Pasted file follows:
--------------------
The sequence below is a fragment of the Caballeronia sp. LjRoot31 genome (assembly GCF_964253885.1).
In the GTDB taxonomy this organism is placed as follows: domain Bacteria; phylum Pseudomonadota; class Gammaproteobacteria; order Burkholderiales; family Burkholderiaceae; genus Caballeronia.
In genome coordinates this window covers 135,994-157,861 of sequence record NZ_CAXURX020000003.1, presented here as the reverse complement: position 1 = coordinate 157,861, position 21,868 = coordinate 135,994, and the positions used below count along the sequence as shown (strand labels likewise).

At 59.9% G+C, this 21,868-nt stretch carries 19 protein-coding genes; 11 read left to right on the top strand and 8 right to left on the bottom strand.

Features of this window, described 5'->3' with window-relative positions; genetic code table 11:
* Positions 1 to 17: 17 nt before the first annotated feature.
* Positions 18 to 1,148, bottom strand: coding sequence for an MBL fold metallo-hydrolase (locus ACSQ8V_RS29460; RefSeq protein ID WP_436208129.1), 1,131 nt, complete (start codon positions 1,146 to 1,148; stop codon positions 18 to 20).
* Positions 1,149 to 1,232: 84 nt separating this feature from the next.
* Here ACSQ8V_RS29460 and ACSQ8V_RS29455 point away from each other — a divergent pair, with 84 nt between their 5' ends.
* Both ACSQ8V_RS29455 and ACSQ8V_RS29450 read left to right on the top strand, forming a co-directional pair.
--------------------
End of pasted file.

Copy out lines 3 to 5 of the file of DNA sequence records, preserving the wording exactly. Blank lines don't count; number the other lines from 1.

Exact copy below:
In genome coordinates this window covers 135,994-157,861 of sequence record NZ_CAXURX020000003.1, presented here as the reverse complement: position 1 = coordinate 157,861, position 21,868 = coordinate 135,994, and the positions used below count along the sequence as shown (strand labels likewise).

At 59.9% G+C, this 21,868-nt stretch carries 19 protein-coding genes; 11 read left to right on the top strand and 8 right to left on the bottom strand.

Features of this window, described 5'->3' with window-relative positions; genetic code table 11: